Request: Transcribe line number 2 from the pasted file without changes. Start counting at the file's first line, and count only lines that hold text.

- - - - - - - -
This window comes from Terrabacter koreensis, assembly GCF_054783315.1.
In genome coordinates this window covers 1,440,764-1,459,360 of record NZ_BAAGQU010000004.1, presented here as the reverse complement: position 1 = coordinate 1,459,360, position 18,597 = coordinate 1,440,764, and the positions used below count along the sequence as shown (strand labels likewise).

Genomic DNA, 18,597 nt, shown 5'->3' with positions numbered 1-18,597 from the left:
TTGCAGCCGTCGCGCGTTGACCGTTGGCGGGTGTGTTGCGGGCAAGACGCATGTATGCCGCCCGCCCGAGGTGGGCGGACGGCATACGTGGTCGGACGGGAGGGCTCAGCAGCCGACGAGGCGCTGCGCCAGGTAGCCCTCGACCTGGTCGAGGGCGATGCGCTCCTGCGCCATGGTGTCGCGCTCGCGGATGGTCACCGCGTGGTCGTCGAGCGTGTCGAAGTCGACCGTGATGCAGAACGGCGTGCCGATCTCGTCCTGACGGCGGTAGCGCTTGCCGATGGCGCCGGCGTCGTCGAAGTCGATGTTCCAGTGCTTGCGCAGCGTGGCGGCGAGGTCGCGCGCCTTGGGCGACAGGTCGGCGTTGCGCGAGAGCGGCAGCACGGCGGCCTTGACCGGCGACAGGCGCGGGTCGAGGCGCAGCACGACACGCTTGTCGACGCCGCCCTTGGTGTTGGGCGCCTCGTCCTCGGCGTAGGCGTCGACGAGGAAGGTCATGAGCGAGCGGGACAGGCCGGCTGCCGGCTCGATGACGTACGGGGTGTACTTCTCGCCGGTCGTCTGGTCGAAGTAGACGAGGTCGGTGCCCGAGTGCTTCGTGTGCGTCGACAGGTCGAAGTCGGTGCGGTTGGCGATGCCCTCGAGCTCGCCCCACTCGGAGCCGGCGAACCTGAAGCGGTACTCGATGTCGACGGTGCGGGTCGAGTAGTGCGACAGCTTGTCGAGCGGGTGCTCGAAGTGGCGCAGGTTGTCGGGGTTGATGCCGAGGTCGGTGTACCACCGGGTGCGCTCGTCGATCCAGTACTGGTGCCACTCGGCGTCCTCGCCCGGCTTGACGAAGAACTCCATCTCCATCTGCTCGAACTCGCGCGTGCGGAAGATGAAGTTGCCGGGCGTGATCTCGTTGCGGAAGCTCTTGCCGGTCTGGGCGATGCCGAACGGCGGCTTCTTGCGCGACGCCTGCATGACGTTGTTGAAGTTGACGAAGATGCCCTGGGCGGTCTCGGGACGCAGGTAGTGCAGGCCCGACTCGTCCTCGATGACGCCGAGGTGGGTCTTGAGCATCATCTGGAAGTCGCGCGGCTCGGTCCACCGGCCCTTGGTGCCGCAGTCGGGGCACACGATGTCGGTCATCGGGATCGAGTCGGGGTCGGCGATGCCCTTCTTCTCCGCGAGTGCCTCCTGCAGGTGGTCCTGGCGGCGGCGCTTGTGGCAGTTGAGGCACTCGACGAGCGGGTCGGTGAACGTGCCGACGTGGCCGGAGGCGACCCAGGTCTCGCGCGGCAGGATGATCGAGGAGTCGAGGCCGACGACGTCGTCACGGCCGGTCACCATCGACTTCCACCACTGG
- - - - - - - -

In genome coordinates this window covers 1,440,764-1,459,360 of record NZ_BAAGQU010000004.1, presented here as the reverse complement: position 1 = coordinate 1,459,360, position 18,597 = coordinate 1,440,764, and the positions used below count along the sequence as shown (strand labels likewise).